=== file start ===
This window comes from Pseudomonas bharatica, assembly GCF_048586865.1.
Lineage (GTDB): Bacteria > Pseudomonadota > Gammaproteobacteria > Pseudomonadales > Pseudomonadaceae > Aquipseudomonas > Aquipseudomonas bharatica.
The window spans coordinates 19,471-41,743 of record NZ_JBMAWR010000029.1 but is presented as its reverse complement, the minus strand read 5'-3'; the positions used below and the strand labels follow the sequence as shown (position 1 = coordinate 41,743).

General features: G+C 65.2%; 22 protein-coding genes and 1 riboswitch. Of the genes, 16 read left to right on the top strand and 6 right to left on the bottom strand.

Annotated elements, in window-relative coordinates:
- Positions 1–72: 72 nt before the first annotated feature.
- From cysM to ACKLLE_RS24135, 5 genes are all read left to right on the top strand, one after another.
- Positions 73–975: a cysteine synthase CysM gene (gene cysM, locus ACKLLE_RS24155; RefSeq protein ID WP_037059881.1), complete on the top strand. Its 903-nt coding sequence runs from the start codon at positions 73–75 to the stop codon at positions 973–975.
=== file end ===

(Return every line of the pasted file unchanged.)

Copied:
This window comes from Pseudomonas bharatica, assembly GCF_048586865.1.
Lineage (GTDB): Bacteria > Pseudomonadota > Gammaproteobacteria > Pseudomonadales > Pseudomonadaceae > Aquipseudomonas > Aquipseudomonas bharatica.
The window spans coordinates 19,471-41,743 of record NZ_JBMAWR010000029.1 but is presented as its reverse complement, the minus strand read 5'-3'; the positions used below and the strand labels follow the sequence as shown (position 1 = coordinate 41,743).

General features: G+C 65.2%; 22 protein-coding genes and 1 riboswitch. Of the genes, 16 read left to right on the top strand and 6 right to left on the bottom strand.

Annotated elements, in window-relative coordinates:
- Positions 1–72: 72 nt before the first annotated feature.
- From cysM to ACKLLE_RS24135, 5 genes are all read left to right on the top strand, one after another.
- Positions 73–975: a cysteine synthase CysM gene (gene cysM, locus ACKLLE_RS24155; RefSeq protein ID WP_037059881.1), complete on the top strand. Its 903-nt coding sequence runs from the start codon at positions 73–75 to the stop codon at positions 973–975.